Sometimes if you look at the things around us in our daily lives you can see how simply they are, yet how they serve a functional purpose. Life without them would have been very difficult. For example, imagine a small thin section of metal, perhaps an inch long, with a flat head and threaded sides. You have a metal screw. And who invented it? If you look around us now, at all the things we have in our daily lives that require a screw, can you imagine how life must have been like before its invention?
The ubiquitous things around us often reveal to us how simple designs can serve great functions and go on to great popularity. For example, the simple brick that is the basic building block of construction is now so widely used, that without it we might be living in an era of tin huts or mud huts!
One of the inventions we have in our lives that displays similar simplicity is barbed wire. Made in the 1800s, it was used to enclose land and still is in the present day. It merely consists of wire intertwined with each other. At its outset, the fragile wire was not perceived to be strong, but its inventor, one John Gates, put it to great use by showing how it could enclose wild animals! It made him a great fortune!
But inventions may not need to be physical things. They can be things such as music. Dizzy Gillespie pioneered a style of music called bebop – you can learn more about it from this post here – and revolutionised the music world!
The human spirit is intertwined with creativity. Keep inventing and keep trying to find new ways to do old things, or find solutions to improve efficiency. And remember you may not necessarily come up with a new physical thing, even a new process can actually become a new invention as well!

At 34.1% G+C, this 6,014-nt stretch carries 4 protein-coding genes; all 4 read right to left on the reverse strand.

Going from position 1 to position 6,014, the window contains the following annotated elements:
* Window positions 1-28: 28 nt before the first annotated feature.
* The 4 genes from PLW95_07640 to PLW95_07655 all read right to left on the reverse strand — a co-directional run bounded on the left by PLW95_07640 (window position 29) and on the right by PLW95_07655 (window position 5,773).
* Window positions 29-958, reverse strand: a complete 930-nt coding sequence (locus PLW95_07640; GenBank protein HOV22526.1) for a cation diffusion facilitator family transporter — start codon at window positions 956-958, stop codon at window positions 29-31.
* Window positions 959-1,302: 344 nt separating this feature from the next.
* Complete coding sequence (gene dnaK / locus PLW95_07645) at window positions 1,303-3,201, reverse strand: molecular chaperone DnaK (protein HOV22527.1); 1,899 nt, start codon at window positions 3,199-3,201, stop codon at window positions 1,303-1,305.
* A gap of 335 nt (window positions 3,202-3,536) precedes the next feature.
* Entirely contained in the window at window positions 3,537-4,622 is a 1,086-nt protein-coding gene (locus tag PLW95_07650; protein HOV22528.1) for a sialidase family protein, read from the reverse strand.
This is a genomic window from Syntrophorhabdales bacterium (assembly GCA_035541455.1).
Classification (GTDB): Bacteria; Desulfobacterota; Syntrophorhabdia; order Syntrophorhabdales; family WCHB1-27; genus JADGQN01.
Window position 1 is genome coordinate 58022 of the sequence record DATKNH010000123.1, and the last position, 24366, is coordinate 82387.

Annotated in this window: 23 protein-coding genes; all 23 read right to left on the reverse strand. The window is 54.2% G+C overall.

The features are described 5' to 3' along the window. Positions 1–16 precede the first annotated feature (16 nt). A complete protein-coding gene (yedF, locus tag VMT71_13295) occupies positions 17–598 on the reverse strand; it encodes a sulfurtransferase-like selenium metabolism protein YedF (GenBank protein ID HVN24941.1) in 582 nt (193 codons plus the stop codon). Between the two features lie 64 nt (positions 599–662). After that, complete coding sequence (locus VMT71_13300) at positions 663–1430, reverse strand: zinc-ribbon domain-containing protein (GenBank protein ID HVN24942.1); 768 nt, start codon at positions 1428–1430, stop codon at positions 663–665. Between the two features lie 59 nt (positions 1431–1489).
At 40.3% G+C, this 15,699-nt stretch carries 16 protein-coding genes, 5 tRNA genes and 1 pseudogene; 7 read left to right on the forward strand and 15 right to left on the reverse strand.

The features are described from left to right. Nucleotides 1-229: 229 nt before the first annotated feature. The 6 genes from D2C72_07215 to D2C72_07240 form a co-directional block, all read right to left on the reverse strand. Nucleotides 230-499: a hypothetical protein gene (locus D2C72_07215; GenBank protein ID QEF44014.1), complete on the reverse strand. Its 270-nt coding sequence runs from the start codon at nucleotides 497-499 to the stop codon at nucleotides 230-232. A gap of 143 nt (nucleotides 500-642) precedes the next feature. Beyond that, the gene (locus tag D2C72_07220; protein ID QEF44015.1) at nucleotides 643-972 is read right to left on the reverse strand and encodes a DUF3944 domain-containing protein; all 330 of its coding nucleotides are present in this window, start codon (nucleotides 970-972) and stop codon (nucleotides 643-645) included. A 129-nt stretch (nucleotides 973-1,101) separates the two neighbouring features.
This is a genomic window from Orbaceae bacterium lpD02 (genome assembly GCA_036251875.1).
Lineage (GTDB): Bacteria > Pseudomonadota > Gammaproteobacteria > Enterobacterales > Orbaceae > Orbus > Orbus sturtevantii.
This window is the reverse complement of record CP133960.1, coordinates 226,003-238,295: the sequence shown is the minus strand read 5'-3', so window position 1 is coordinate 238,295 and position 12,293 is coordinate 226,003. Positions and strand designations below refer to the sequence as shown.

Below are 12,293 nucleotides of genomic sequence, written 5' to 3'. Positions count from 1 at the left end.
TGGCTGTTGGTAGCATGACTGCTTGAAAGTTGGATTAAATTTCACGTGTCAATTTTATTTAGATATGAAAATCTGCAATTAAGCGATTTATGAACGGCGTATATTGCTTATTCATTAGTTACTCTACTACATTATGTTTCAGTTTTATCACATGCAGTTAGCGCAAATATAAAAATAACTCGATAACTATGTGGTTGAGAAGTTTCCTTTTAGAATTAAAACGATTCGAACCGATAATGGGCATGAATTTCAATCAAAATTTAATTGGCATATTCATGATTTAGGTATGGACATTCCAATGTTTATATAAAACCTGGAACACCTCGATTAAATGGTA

Imagine this scenario. You are driving up in your car, doing your daily jobs, and then realise you are running low on fuel. So you take the nearest opportunity to fill up as you drive up to a petrol station – it may even be part of your local supermarket. Would you expect to pay for your fuel first and then be refunded?
There may be some that question the practicality of this. How is it possible to pay for fuel first before you have even filled up the car? This method would require you to estimate the amount of fuel you need, and then pre-pay it in advance. But what if you simply wanted to fill the car up to its maximum before embarking on a long drive? Would you be forced to buy fuel in large increments, perhaps by ten pounds’ worth at a time, before inching your way in five, and then one-pound increments, so as to avoid paying more than you actually bought? And don’t forget, each purchase would have to be pre-paid.
This system seems rather impractical at first glance. The above scenario would require you to make numerous purchases on your card, and multiple attempts at topping up the fuel. In the past, it would have meant a simple trip to the fuel pump, one attempt, and one payment. Making multiple attempts at both would simply mean spending longer time at the pump, resulting in delays and lost revenues for service stations. Service stations would simply have to raise their prices to make up for the lost custom.
But why is this scheme of pre-paid filling up being considered in the first place? It is because drivers have been filling up, then driving off. This theft of fuel costs the UK millions of pounds each year.
This new social practice is in response to how society has developed.
Ideas usually start out on the periphery before they graduate to the mainstream. This is no further more evident than in the alternative group Nirvana, who – as the Stroud Green piano teacher website tells us – were alternative way beyond the time before “alternative” became a mainstream genre in the music industry! Perhaps, in a similar vein, there will be changing social practices starting from daily areas such as fuel pumps.
Put it this way – ten years ago you wouldn’t trust supermarket staff to pick your fruit and veg for you, yet online shopping has grown and it has become commonplace in daily life. Why not other practices too?